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August 2014 E-Newsletter
August 29, 2014


Comfort Women: Who Are They?


comfort-women-luncheon(Photo: First row, from left, Ok-sun Lee and Il-chool Kang. Second row, from left, Dr. Yangnim Kurz)

We are taking a short break from our monthly Alumni Feature to introduce you to an urgent issue that the community should be aware of. We recently sat down with Dr. Yangnim Kurz, a retired physician, to learn more about the Comfort Women. 

K: How did you become interested in the Comfort Women issue?
Y: One day on the TV screen, there was an old face, deeply wrinkled and submerged in tears, but still talking. She seemed to be appealing to people, to strangers, and even to me—those who are outside of her world.  Her face looked so pitiful and heart-breaking; it brought tears to my eyes. What kind of misfortune had this old woman endured to be etched with such a desolate expression on her face?  Upon a closer look, I suddenly realized that it was the face of a Korean woman, just like mine! And, she was one of the few surviving Comfort Women.

K: Who are the Comfort Women?
Y: The Comfort Women are the 200,000 young Asian women, lured and abducted into sex slavery by Japanese Imperial soldiers from 1931 to 1945. And after Japan’s defeat in 1945, many of these women were massacred, abandoned to starve by their captors, or died from the abuses at the far-fronts of the Japanese occupied territories throughout East Asia. Some, like Ok-sun Lee and Il-chool Kang who I had the pleasure of meeting back in July 2014, however, survived and even returned home–now aged 85 to 90 years old–but of those who returned to Korea, only 54 remain. These women are the “Enforced Sex Slaves” as Hillary Clinton, according to Cho Sun Ilbo, directed her staff at the State Department to call them correctly, not as “Comfort Women”, which mystifies them as persons for comforting someone else’s distress or misfortune. “They were anything but a ‘comfort’ station,” recalled Ok-sun referring to the place she was taken to after being abducted. “Those places should rightfully be called ‘slaughter’ stations,” said Ok-sun, pointing to a scar left by a knife wound she received when a Japanese soldier tried to kill her after Japan’s surrender.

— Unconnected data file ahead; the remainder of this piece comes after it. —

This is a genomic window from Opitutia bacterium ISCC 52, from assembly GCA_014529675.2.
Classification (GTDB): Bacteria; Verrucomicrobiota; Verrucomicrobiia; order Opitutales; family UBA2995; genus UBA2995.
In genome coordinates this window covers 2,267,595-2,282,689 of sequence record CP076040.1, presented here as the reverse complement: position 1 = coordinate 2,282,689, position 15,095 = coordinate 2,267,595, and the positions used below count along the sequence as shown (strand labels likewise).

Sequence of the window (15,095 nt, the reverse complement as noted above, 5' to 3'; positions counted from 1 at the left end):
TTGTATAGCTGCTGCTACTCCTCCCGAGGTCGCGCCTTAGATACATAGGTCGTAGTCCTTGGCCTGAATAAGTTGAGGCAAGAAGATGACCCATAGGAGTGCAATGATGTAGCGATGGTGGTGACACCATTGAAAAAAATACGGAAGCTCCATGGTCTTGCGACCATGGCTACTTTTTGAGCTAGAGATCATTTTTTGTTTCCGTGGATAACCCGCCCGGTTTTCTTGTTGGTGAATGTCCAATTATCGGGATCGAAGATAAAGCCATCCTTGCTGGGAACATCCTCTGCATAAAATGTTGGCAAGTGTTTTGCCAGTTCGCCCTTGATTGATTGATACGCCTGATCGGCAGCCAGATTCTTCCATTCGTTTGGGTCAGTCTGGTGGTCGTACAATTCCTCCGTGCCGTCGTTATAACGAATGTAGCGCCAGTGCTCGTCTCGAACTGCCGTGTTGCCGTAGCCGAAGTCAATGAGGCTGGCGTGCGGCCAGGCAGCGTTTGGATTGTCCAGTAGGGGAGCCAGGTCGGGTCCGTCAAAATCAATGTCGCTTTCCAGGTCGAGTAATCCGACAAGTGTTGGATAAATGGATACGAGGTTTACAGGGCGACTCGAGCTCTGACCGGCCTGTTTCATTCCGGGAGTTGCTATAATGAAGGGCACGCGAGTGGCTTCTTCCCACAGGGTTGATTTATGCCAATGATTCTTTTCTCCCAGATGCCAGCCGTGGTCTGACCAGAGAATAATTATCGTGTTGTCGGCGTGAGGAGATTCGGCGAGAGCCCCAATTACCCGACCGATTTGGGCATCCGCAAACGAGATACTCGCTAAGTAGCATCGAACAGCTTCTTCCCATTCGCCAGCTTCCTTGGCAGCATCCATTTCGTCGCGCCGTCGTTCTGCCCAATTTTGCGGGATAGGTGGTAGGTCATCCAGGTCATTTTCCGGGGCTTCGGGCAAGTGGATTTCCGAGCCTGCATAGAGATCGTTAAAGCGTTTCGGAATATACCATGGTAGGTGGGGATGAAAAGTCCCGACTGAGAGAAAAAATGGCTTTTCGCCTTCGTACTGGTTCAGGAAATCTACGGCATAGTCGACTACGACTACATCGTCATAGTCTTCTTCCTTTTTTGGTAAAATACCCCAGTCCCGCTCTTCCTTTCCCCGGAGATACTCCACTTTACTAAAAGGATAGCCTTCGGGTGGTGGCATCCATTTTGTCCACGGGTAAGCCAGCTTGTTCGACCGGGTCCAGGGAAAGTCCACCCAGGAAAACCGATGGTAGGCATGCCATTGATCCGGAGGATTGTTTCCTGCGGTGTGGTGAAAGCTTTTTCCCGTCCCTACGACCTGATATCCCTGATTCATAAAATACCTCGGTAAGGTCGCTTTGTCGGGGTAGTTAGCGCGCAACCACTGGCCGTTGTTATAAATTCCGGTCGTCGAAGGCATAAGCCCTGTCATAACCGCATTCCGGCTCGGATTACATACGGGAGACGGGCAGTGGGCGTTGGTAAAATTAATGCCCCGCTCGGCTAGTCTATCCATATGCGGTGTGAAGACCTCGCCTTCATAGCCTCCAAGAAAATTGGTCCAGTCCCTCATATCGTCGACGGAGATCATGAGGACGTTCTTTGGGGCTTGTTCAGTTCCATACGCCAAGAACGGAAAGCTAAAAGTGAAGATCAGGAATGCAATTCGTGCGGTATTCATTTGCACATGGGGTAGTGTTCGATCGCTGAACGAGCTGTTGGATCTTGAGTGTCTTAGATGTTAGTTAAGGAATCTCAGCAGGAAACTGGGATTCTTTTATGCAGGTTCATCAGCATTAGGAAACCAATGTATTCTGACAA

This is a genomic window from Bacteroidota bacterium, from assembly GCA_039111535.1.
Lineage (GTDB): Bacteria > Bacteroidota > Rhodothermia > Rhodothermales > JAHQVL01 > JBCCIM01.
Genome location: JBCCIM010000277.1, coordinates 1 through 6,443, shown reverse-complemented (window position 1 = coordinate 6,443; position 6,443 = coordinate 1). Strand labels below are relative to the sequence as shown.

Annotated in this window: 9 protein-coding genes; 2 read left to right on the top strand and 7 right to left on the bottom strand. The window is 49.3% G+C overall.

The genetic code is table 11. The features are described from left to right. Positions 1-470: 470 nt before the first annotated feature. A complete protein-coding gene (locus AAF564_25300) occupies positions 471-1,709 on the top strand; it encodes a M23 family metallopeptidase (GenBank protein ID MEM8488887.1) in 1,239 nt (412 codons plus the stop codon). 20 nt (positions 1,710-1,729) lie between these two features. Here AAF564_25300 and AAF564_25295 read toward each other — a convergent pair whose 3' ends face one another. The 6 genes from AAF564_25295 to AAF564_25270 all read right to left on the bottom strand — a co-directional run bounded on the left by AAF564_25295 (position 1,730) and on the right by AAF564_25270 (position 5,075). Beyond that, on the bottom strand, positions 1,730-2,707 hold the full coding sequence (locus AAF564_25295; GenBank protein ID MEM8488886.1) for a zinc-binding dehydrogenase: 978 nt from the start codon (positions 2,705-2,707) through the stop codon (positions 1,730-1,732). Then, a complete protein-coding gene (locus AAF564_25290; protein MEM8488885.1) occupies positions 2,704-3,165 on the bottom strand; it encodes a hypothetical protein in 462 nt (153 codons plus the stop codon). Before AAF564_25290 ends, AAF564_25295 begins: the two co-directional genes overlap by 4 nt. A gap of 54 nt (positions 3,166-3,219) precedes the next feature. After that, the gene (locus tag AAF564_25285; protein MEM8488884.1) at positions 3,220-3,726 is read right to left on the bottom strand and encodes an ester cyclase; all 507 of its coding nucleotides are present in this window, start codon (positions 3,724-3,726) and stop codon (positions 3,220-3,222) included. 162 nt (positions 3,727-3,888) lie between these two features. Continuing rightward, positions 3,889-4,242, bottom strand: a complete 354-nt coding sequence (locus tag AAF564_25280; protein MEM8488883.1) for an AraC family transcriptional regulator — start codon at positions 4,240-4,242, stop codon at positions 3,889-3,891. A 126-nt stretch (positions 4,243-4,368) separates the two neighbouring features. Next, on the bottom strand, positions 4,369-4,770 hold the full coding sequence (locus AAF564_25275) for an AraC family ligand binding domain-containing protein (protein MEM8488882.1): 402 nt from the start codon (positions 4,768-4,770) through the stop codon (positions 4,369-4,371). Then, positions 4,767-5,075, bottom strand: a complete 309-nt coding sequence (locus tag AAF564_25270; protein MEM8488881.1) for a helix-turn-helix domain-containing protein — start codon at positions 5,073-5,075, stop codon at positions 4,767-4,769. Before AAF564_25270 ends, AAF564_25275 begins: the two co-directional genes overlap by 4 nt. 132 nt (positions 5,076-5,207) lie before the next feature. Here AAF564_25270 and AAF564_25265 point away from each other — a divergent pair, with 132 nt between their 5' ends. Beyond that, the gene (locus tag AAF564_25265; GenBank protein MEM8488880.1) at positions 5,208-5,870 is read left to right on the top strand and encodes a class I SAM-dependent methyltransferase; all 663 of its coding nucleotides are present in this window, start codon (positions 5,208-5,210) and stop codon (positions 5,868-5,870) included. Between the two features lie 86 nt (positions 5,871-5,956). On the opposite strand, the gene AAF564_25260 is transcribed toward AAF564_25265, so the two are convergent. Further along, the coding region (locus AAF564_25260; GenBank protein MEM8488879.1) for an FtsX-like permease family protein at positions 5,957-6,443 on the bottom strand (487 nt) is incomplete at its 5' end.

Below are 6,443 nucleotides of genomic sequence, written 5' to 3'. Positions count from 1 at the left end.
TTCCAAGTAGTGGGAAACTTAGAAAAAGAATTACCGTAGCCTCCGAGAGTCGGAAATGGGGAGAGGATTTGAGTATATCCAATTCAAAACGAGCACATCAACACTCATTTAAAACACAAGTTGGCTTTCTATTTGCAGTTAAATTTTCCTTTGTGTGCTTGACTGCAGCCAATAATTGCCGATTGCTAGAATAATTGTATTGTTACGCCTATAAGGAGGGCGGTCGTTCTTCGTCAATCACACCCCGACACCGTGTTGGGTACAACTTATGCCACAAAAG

“Comfort Women” - Why Japan’s 200,000 WWII sex slaves matter today

Presented by the Reproductive Justice Task Force (RJTF) at the Unitarian Church of 
All Souls

“Comfort Women” is the euphemistic term for 200,000 female sex slaves forcibly abducted and abused by the Japanese imperial armed forces throughout Southeast Asia before and during World War II. Confined and raped up to 50 times a day by Japanese soldiers, many of these women died during their ordeal. A gross violation of human and women’s rights, the “Comfort Women” issue is yet to be resolved. Join us to learn its history and what you can do to advocate for these victims.

Schedule of Events:
Thursday, October 23, 2014
6:30 p.m. – Refreshments/View art exhibit
7:00-8:30 p.m. – Program
Unitarian Church of All Souls, 1157 Lexington Avenue (79th - 80th Streets)
Light refreshments will be offered.

Featured Guests:
Dr. Ok Cha Soh
Former President, Washington Coalition for Comfort Women’s Issues (WCCW)

Dr. Arthur Flug
Executive Director, Harriet and Kenneth Kupferberg Holocaust Resource Center and Archives, Queensborough College

steve_cavalloMr. Steve Cavallo
Guest artist

This event is free and open to the public. All are Welcome!


What is HR121?


United States House of Representatives House Resolution 121 is a resolution agreed to on July 30, 2007. It asks that the Government of Japan formally acknowledge, apologize, and accept historical responsibility in a clear and unequivocal manner for its Imperial Armed Force's coercion of young women into sexual slavery, known to the world as "comfort women," during its colonial and wartime occupation of Asia and the Pacific Islands from the 1930s through the duration of World War II. 

To learn more, we invite you to join Dr. Ok Cha Soh, who wrote the statement for the HR121. 

Please RSVP Here.

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